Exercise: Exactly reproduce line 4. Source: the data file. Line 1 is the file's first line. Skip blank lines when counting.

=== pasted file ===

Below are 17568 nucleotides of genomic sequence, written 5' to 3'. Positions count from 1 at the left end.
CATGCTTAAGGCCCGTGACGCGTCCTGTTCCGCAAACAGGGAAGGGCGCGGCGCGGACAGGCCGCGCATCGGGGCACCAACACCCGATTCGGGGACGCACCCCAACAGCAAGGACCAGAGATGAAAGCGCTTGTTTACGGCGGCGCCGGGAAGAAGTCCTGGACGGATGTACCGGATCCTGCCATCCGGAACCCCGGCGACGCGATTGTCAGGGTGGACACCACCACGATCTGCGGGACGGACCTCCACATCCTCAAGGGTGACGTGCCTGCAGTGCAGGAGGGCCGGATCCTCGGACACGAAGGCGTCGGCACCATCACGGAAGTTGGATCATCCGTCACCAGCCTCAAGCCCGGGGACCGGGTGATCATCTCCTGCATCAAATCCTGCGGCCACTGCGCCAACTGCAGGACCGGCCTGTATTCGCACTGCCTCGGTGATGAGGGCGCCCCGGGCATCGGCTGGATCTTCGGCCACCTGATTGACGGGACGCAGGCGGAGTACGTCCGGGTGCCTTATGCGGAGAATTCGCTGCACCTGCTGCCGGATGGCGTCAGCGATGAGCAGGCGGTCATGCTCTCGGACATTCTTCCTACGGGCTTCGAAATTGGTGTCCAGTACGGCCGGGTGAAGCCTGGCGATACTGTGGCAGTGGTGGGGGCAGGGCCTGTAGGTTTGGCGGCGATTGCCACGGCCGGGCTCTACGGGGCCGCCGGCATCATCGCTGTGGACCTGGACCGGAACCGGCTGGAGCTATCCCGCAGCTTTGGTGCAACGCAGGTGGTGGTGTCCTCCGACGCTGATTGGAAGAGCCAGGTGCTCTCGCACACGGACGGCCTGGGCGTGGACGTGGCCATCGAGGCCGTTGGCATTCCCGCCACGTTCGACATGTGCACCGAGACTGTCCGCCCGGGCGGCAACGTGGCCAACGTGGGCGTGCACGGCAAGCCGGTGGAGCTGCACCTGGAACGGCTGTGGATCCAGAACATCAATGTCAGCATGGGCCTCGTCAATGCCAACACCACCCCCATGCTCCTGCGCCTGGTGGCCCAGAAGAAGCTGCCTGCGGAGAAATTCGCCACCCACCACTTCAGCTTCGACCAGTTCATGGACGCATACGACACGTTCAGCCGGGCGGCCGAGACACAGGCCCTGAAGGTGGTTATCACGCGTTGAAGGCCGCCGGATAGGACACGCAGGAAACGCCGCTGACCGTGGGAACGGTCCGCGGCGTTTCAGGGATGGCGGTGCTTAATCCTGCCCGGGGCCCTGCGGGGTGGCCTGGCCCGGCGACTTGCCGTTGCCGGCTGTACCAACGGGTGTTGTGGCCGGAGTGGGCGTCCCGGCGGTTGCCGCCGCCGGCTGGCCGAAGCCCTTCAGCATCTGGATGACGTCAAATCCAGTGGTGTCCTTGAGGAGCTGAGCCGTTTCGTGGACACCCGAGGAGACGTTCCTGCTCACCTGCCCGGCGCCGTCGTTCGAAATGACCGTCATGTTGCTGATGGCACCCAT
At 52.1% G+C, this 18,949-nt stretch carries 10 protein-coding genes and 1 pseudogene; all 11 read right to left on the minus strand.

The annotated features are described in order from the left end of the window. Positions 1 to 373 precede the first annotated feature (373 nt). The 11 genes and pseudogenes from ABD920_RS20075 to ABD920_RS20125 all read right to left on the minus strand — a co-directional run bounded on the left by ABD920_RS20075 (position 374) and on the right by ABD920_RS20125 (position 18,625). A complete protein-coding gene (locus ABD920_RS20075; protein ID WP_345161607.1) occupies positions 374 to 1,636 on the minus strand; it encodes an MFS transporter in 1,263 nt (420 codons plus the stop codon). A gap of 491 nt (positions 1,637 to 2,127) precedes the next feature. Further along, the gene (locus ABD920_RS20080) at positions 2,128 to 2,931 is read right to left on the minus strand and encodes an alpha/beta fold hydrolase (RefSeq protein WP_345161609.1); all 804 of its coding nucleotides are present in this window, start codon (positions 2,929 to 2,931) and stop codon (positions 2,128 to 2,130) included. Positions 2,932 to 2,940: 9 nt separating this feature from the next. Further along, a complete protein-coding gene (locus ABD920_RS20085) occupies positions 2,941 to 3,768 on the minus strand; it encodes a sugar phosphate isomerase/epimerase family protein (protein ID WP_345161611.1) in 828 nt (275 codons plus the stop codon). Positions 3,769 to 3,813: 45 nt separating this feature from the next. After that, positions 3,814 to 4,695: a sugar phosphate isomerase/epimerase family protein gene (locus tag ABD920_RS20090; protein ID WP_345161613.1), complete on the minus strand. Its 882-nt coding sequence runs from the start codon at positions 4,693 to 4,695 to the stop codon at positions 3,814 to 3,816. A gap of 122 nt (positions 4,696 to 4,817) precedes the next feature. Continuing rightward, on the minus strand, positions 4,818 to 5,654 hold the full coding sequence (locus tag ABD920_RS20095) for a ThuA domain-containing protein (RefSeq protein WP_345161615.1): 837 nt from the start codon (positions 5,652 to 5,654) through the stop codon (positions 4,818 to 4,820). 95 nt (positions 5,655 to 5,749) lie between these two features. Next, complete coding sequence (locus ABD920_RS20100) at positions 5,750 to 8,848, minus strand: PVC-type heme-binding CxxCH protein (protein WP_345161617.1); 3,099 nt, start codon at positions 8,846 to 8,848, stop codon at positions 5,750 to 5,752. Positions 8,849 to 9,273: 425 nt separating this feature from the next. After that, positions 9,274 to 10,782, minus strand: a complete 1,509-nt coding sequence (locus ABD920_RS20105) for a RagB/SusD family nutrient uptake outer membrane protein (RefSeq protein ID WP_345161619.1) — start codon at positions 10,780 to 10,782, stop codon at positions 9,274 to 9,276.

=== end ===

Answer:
The annotated features are described in order from the left end of the window. Positions 1 to 373 precede the first annotated feature (373 nt). The 11 genes and pseudogenes from ABD920_RS20075 to ABD920_RS20125 all read right to left on the minus strand — a co-directional run bounded on the left by ABD920_RS20075 (position 374) and on the right by ABD920_RS20125 (position 18,625). A complete protein-coding gene (locus ABD920_RS20075; protein ID WP_345161607.1) occupies positions 374 to 1,636 on the minus strand; it encodes an MFS transporter in 1,263 nt (420 codons plus the stop codon). A gap of 491 nt (positions 1,637 to 2,127) precedes the next feature. Further along, the gene (locus ABD920_RS20080) at positions 2,128 to 2,931 is read right to left on the minus strand and encodes an alpha/beta fold hydrolase (RefSeq protein WP_345161609.1); all 804 of its coding nucleotides are present in this window, start codon (positions 2,929 to 2,931) and stop codon (positions 2,128 to 2,130) included. Positions 2,932 to 2,940: 9 nt separating this feature from the next. Further along, a complete protein-coding gene (locus ABD920_RS20085) occupies positions 2,941 to 3,768 on the minus strand; it encodes a sugar phosphate isomerase/epimerase family protein (protein ID WP_345161611.1) in 828 nt (275 codons plus the stop codon). Positions 3,769 to 3,813: 45 nt separating this feature from the next. After that, positions 3,814 to 4,695: a sugar phosphate isomerase/epimerase family protein gene (locus tag ABD920_RS20090; protein ID WP_345161613.1), complete on the minus strand. Its 882-nt coding sequence runs from the start codon at positions 4,693 to 4,695 to the stop codon at positions 3,814 to 3,816. A gap of 122 nt (positions 4,696 to 4,817) precedes the next feature. Continuing rightward, on the minus strand, positions 4,818 to 5,654 hold the full coding sequence (locus tag ABD920_RS20095) for a ThuA domain-containing protein (RefSeq protein WP_345161615.1): 837 nt from the start codon (positions 5,652 to 5,654) through the stop codon (positions 4,818 to 4,820). 95 nt (positions 5,655 to 5,749) lie between these two features. Next, complete coding sequence (locus ABD920_RS20100) at positions 5,750 to 8,848, minus strand: PVC-type heme-binding CxxCH protein (protein WP_345161617.1); 3,099 nt, start codon at positions 8,846 to 8,848, stop codon at positions 5,750 to 5,752. Positions 8,849 to 9,273: 425 nt separating this feature from the next. After that, positions 9,274 to 10,782, minus strand: a complete 1,509-nt coding sequence (locus ABD920_RS20105) for a RagB/SusD family nutrient uptake outer membrane protein (RefSeq protein ID WP_345161619.1) — start codon at positions 10,780 to 10,782, stop codon at positions 9,274 to 9,276.